Biography (SGYY): Xiahou Dun (Yuanrang)

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Xiahou Dun (Yuanrang)
夏侯惇 (元讓)
Lived: AD ?–220

Sanguo Yanyi Officer Biography
Author Notes in Blue
Authored by Qu Hui

Xiahou Dun (Yuanrang)

Xiahou Dun was from Qiao in the fief of Pei. When he learned that his kinsman, Cao Cao, was raising an army, Dun and his clansman Xiahou Yuan joined Cao, bring with them a thousand hearty warriors. During Cao’s pursuit of Dong Zhuo at Yingyang, Xu Rong ambushed Cao’s force. After a lengthy chase, Xu Rong has cornered Cao Cao; before he could strike, however, Yuanrang and others charged Rong’s troops and Dun himself killed Xu Rong.

In 194, when Cao Cao was recruiting new officers for his army, Xiahou Dun introduced Dian Wei to Cao (1). When Cao marched to attack Tao Qian of Xuzhou, whose subordinates had killed Cao Song, Cao Cao’s father, Xiahou Dun was sent to lead the invasion along with Yu Jin and Dian Wei. Bian Rang, governor of Jiujiang and close friend of Tao’s, amassed five thousand men to reinforce Xuzhou, but was intercepted and killed by Yuanrang on Cao Cao’s orders.

1: Note about Dian Wei to be inserted later.

Upon arriving at Xuzhou City, Cao and Tao Qian met in combat. Cao Bao, one of Tao Qian’s commanders, and Xiahou Dun exchanged blows until a violent storm sprung up, which forced both sides to retreat. During combat with Lu Bu at Puyang, Xiahou Dun would rescue Cao Cao, who had been repelled and was on the brink of defeat. During the disastrous second attack on Puyang, Xiahou Dun commanded the left flank.

When Cao Cao attacked Puyang a third time, Xiahou Dun was part of a six-versus-one duel between Cao’s generals and Lu Bu himself. Lu Bu, unable to withstand the attack, retreated to Puyang only to find the city already in Cao’s hands. Bu fled again, this time to Dingtao. Dun participated in an ambush of Lu Bu there, and Lu Bu, badly defeated, fled to Xuzhou.

Shortly after, Li Jue and Guo Si, who had seized control of the Imperial Court following Dong Zhuo’s assassination, had a major falling out. Emperor Xian took this opportunity to escape, and fled towards Cao Cao’s territory. In response, Cao sent Yuanrang, along with ten top generals and fifty thousand men to protect the emperor. When Li and Guo had finally caught up with the emperor, Dun deployed his men and crushed the two’s army. Afterwards, Dun and the imperial procession occupied Luoyang, former capital of the Han. When Cao moved the capital of the Han to Xuchang, Dun was appointed general.

During Cao Cao’s flight at Yu River, Xiahou Dun was deployed to suppress Yu Jin, who Cao had been tricked into attacking by unruly soldiers under Dun. When the matter was cleared, Dun was chastised for not properly disciplining his men. During Cao Cao’s attack on Yuan Shu, who had declared himself Emperor, Xiahou Dun was appointed as commander of the vanguard and killed Qiao Rui, Yuan Shu’s general.

In 196, Cao Cao moved to rescue Liu Bei, who had been betrayed and attacked by Lu Bu. Xiahou Dun was given fifty thousand soldiers and moved ahead of the main army, meeting Gao Shun in combat thirty li away from the city. Spotting Shun, Yuanrang raised his spear and went forth to challenge him. The two fought forty or fifty bouts, then Gao Shun retreated to his line. Dun pursued, and Cao Xing, one of Shun’s colleagues, took aim with his bow and fired, striking Xiahou in the left eye. Enraged, Xiahou Dun plucked out his eye and cried “The essence of my parents cannot be thrown away!” and swallowing the eyeball. Enraged, Dun rushed forward and stabbed Cao Xing to death. Dun then retreated and was pursued by Gao Shun, who dealt a large defeat to Cao Cao’s army.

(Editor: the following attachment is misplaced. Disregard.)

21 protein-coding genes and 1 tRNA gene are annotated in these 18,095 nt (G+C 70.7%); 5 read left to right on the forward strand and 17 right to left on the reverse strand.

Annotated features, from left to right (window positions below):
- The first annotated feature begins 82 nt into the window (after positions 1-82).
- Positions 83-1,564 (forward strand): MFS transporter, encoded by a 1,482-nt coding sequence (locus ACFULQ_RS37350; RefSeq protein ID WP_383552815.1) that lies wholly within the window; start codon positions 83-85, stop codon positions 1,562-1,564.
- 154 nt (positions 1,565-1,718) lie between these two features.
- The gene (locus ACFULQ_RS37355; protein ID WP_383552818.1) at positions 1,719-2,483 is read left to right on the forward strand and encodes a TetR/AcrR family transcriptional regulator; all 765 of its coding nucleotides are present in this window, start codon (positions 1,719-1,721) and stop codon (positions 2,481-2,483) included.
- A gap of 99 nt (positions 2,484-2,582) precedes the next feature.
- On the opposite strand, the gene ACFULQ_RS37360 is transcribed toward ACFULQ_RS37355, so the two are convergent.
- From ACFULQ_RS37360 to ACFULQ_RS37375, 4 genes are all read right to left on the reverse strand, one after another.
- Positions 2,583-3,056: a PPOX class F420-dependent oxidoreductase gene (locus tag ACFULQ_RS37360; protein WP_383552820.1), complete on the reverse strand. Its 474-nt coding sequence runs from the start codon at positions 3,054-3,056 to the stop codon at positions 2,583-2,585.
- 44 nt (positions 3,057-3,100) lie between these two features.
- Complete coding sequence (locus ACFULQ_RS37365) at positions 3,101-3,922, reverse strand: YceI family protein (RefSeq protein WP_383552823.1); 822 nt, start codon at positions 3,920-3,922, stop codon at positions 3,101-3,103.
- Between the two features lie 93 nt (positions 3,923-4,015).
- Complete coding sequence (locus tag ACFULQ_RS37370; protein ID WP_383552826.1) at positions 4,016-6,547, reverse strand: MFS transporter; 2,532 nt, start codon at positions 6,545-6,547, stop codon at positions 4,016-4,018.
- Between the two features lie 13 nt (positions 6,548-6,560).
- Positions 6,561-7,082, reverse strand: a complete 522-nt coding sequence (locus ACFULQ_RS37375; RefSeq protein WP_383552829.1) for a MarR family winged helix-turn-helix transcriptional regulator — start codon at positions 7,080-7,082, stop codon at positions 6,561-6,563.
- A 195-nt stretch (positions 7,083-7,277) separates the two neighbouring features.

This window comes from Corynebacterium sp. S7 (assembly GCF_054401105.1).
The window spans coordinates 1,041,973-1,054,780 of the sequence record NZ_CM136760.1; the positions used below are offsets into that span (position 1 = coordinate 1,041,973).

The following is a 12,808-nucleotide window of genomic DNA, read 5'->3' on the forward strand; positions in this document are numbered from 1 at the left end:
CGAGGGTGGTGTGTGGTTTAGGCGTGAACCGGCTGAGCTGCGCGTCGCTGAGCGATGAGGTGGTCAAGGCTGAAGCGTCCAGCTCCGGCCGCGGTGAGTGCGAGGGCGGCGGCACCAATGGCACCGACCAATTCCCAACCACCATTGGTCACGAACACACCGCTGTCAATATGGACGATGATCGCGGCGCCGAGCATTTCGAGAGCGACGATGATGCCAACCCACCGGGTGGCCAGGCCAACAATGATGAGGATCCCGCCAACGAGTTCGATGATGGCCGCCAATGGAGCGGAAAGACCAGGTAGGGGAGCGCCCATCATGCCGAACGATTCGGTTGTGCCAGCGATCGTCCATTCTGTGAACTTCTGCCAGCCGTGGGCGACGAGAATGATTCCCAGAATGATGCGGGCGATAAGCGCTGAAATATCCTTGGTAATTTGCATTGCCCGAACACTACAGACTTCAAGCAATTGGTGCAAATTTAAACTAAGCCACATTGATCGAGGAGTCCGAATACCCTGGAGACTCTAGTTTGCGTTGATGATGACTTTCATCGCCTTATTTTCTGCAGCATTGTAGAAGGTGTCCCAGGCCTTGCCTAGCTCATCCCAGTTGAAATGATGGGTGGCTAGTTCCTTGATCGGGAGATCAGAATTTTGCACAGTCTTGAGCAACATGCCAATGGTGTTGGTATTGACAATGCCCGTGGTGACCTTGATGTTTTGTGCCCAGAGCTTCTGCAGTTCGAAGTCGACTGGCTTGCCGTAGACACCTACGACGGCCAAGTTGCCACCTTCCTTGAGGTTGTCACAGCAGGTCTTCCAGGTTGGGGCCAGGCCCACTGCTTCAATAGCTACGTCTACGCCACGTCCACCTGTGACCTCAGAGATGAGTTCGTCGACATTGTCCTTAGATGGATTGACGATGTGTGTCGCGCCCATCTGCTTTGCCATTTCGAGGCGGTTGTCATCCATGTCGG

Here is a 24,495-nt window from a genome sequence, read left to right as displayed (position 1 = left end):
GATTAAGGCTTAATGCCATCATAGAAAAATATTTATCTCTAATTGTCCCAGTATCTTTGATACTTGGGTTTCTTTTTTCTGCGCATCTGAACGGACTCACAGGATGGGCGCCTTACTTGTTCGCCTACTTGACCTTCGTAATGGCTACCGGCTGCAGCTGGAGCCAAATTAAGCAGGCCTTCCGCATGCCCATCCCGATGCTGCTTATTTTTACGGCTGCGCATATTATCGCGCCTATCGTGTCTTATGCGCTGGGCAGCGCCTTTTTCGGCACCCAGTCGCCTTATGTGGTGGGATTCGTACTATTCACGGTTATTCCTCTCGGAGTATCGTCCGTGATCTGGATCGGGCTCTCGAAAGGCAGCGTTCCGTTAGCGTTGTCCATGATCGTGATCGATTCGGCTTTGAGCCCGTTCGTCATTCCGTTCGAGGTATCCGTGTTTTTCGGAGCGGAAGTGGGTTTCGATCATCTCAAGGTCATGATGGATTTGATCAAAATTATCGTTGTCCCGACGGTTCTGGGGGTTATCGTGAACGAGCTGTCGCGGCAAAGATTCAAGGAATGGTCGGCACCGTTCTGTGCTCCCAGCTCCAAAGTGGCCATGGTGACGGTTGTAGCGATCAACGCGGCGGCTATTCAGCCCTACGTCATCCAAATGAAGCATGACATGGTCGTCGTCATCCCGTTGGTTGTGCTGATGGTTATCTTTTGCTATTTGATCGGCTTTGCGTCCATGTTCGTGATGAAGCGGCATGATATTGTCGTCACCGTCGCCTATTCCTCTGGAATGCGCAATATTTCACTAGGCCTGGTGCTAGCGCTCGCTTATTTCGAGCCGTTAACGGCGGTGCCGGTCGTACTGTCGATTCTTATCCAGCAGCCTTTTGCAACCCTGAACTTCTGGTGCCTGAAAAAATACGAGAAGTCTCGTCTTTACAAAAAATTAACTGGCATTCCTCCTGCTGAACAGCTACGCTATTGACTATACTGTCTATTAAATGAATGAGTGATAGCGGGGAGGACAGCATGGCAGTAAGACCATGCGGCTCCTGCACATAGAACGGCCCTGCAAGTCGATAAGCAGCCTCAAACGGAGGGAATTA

Following his injury, Dun was sent back to Xuchang to recover. When the scholar Mi Heng jeered Cao Cao and his forces, he mocked Dun as deserving of the title ‘Unscathed General (2).’ Following the seizure of Xuzhou by Liu Bei, Xiahou Dun was one of the generals who defeated Liu Bei in the field and forced him to Yuan Shao’s territory. When Cao was trying to convince Guan Yu, who was holding out at Xiapi, Dun drove Guan out of the city.

2: In this instance, Mi Heng was mocking Xiahou Dun’s loss of his left eye.

Following the battle of Yanjin, Xiahou Dun was sent to guard the entry points to Guandu, a strategic position on the Yellow River. After Guan Yu had traversed five passes and slain six generals, Xiahou Dun accosted him to revenge Qin Qi, who had been Dun’s subordinate. However, on Cao Cao’s orders, he retreated. During the legendary battle of Guandu, Xiahou Dun established a three-pronged defense along with Cao Ren and Cao Hong.

At the battle of Cangting, Xiahou Dun participated in Cheng Yu’s “Ten Sided Ambush,” which destroyed Yuan Shao’s army. Following the capture of all of Yuan Shao’s territory and the death of his sons, Xiahou Dun was sent to spearhead an attack on Xinye in Jingzhou, the city that Liu Bei had been assigned to defend by Liu Biao, along with Yu Jin, Li Dian, Xiahou Lan and Han Hao. However, he was lured into a fire attack arranged by Zhuge Liang and defeated (3). During a second invasion of Xinye, he was appointed to lead one of the contingents.

3: Note about the Battle of Bowang Slope to be inserted later.

At Chibi, Dun, along with Cao Hong, were ordered to lead the naval and land reinforcements. Following the disaster there, Xiahou Dun was ordered to remain in Jingzhou to defend Xiangyang. When Cao attacked Zhang Lu of Hanzhong, Xiahou Dun was given the rearguard. Later, during a revolt lead by Geng Ji and Wei Huang in Xuchang, Dun would capture and execute the two, ending the rebellion. In 220, a year after the death of Cao Cao, Xiahou Dun died of illness (4).

4: Note about the ghost incidents to be inserted later.

Copyright © 2009-2010 Qu Hui. All Rights Reserved.
Source: Luo Guanzhong’s Romance of the Three Kingdoms